…but I think Firefox lost the train (or, at least, one train). It lost the possibility to establish a new pattern for accessing the web. I am not that good to validate the merit of a given technology, but I think that XUL could have become something closer to RIA and Firefox the tool that would have helped transforming the web of pages into the web of applications. Concentrating on the content more than on the container.

On the browers again

An article on ZDNet UK reports the following:

…Silverlight 4 will also host HTML content using a control that supports media plug-ins — so Flash will run inside Silverlight applications.
Business applications written in Silverlight will become more like ordinary applications, Guthrie said, and will now be able to print, access the Windows clipboard, and use more mouse actions, including context menus.
Access is also extended to low-level Windows features such as the Windows Communication Foundation, and Silverlight 4’s development tools
will work with the upcoming Visual Studio 2010.

Out-of-browser applications can now be installed as trusted apps that run outside the Silverlight sandbox on both Windows and Macintosh, Guthrie said, with trusted applications getting access to the local file system and external devices…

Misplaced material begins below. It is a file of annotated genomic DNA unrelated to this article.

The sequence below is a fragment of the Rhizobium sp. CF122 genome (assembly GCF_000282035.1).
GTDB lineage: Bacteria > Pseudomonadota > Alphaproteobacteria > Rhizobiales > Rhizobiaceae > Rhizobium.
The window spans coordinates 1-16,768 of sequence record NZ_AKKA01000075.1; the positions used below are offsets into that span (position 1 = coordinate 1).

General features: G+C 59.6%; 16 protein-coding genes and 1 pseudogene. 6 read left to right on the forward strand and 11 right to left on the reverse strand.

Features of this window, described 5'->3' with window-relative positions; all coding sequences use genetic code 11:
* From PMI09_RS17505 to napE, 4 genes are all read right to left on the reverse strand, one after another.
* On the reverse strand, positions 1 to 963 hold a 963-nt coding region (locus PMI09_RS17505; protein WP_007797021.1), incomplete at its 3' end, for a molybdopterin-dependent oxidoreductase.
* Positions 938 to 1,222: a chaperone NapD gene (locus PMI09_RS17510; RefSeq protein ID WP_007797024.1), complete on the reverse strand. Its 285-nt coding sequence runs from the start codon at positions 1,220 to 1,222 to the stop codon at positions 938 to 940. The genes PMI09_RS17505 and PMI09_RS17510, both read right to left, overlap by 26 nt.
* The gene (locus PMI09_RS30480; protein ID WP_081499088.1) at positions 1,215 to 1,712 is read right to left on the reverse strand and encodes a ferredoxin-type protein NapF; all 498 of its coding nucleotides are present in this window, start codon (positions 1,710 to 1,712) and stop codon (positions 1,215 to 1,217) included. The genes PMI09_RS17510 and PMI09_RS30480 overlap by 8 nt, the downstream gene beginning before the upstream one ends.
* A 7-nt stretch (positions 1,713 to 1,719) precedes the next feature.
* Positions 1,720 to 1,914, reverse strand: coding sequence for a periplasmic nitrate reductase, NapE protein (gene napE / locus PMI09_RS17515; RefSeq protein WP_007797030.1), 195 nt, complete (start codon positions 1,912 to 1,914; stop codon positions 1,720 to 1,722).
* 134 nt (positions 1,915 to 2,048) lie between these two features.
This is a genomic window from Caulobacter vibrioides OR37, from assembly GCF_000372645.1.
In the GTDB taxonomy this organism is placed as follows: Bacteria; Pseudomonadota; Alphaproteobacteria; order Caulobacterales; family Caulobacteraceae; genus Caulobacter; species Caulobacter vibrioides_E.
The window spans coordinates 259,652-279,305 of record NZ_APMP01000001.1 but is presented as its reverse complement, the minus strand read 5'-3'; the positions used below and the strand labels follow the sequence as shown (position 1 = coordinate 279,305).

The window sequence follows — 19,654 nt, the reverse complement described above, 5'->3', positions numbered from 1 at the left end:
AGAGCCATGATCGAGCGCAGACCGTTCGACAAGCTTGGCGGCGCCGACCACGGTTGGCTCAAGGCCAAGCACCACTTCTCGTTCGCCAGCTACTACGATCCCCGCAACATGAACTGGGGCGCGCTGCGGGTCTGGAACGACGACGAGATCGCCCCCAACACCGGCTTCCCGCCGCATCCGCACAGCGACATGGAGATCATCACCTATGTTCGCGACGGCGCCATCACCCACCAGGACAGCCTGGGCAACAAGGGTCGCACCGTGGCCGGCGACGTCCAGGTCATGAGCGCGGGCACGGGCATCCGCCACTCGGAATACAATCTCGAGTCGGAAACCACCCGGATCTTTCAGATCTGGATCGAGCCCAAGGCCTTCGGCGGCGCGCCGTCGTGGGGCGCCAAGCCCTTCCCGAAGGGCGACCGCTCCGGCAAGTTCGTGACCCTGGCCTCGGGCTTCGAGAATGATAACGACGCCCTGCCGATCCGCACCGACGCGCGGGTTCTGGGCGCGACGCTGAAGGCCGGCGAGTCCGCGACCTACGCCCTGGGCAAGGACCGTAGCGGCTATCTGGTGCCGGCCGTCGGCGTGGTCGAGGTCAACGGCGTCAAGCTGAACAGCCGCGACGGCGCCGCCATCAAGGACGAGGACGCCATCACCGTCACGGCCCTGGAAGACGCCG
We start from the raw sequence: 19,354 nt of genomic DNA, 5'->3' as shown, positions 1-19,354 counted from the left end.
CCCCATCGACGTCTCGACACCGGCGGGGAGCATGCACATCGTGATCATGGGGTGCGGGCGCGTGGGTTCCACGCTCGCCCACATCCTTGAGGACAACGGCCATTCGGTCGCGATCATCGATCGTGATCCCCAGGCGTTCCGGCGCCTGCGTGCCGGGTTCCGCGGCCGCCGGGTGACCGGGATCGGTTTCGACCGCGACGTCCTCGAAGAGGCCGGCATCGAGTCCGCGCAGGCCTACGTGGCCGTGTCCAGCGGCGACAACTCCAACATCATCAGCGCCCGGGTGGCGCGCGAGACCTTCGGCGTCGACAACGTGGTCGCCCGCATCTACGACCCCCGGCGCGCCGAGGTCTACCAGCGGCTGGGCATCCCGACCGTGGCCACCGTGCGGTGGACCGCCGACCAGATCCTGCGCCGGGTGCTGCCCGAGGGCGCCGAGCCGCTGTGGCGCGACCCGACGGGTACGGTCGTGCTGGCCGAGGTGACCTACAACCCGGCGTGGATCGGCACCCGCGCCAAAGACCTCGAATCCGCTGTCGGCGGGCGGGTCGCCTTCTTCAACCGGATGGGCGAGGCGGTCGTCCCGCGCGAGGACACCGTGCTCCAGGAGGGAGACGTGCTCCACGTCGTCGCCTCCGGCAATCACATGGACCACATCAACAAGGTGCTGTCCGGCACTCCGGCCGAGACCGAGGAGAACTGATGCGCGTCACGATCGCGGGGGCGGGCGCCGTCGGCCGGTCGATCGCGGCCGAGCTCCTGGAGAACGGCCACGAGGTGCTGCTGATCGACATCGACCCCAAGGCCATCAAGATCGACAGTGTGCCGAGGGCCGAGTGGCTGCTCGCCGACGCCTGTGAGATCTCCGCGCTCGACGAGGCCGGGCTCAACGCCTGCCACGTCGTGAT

I wrote a post almost exactly one year ago, The Struggle for the Soul of the Web.

The browser is universal, but people do not only interact with web sites. People use applications!
The road paved by the iPhone of having dedicated applications delivered just to the point, remembers us that the new technologies for the web need to exploit the power of the devices on which they run.

Perhaps this is what Firefox is indeed planning, according to this article:

“The browsers that are on the horizon aren’t just incremental changes — they represent the pieces to build the next-generation Web — rich with standards-based graphics, new JavaScript libraries and full blown applications,” wrote Christopher Blizzard, an open source evangelist with Mozilla, on Mozilla’s Hacks blog.

Let’s hope it !

Speculations on Google Browser (GBrowser) ?

I have read this morning an article speculating on the arrival of a new Browser on the market, a Browser labelled “Google” (or Gbrowser).
The few readers of my blog can immediately imagine that this is not the kind of news that I would have liked to hear. I personally do not like this invasion of things from Google which, under the cover of being “free for everybody”, tie us to a new monopoly (see my previous post “Internet Search should be property of no one“).
I state this even if I have no problem admitting that most of the technologies that Google, in its immense altruism, offers us are very cool and really innovative and really pushing for significant progress in the Web space.